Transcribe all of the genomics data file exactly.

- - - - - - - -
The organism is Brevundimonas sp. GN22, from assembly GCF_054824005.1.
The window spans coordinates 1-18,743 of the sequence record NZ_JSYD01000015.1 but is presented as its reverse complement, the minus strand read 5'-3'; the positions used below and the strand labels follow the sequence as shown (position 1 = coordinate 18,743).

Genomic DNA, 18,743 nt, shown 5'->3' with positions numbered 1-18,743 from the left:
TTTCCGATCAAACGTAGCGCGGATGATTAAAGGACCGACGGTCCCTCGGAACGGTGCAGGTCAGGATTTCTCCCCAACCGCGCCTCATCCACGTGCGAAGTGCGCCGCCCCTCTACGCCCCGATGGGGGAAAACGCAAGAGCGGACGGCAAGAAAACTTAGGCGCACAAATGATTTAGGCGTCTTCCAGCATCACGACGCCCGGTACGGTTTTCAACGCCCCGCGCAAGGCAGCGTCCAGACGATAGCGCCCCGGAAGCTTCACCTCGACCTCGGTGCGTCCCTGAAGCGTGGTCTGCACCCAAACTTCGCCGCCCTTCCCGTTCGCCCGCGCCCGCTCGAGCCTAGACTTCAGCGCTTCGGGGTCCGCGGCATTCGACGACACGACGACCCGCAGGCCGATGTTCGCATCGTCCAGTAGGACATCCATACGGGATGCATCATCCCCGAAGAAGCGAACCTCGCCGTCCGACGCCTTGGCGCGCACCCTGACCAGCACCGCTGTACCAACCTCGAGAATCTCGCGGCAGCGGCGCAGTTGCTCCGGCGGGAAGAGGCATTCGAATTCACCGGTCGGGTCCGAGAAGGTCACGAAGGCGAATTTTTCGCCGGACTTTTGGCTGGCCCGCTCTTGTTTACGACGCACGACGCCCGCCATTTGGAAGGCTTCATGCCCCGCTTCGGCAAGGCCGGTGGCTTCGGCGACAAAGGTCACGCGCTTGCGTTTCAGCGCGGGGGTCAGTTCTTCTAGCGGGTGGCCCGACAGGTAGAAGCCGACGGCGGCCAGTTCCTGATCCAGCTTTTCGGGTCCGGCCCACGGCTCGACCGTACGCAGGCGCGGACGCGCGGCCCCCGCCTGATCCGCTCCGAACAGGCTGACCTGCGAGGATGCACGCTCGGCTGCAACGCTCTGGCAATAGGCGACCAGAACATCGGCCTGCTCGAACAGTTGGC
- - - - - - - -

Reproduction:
The organism is Brevundimonas sp. GN22, from assembly GCF_054824005.1.
The window spans coordinates 1-18,743 of the sequence record NZ_JSYD01000015.1 but is presented as its reverse complement, the minus strand read 5'-3'; the positions used below and the strand labels follow the sequence as shown (position 1 = coordinate 18,743).

Genomic DNA, 18,743 nt, shown 5'->3' with positions numbered 1-18,743 from the left:
TTTCCGATCAAACGTAGCGCGGATGATTAAAGGACCGACGGTCCCTCGGAACGGTGCAGGTCAGGATTTCTCCCCAACCGCGCCTCATCCACGTGCGAAGTGCGCCGCCCCTCTACGCCCCGATGGGGGAAAACGCAAGAGCGGACGGCAAGAAAACTTAGGCGCACAAATGATTTAGGCGTCTTCCAGCATCACGACGCCCGGTACGGTTTTCAACGCCCCGCGCAAGGCAGCGTCCAGACGATAGCGCCCCGGAAGCTTCACCTCGACCTCGGTGCGTCCCTGAAGCGTGGTCTGCACCCAAACTTCGCCGCCCTTCCCGTTCGCCCGCGCCCGCTCGAGCCTAGACTTCAGCGCTTCGGGGTCCGCGGCATTCGACGACACGACGACCCGCAGGCCGATGTTCGCATCGTCCAGTAGGACATCCATACGGGATGCATCATCCCCGAAGAAGCGAACCTCGCCGTCCGACGCCTTGGCGCGCACCCTGACCAGCACCGCTGTACCAACCTCGAGAATCTCGCGGCAGCGGCGCAGTTGCTCCGGCGGGAAGAGGCATTCGAATTCACCGGTCGGGTCCGAGAAGGTCACGAAGGCGAATTTTTCGCCGGACTTTTGGCTGGCCCGCTCTTGTTTACGACGCACGACGCCCGCCATTTGGAAGGCTTCATGCCCCGCTTCGGCAAGGCCGGTGGCTTCGGCGACAAAGGTCACGCGCTTGCGTTTCAGCGCGGGGGTCAGTTCTTCTAGCGGGTGGCCCGACAGGTAGAAGCCGACGGCGGCCAGTTCCTGATCCAGCTTTTCGGGTCCGGCCCACGGCTCGACCGTACGCAGGCGCGGACGCGCGGCCCCCGCCTGATCCGCTCCGAACAGGCTGACCTGCGAGGATGCACGCTCGGCTGCAACGCTCTGGCAATAGGCGACCAGAACATCGGCCTGCTCGAACAGTTGGC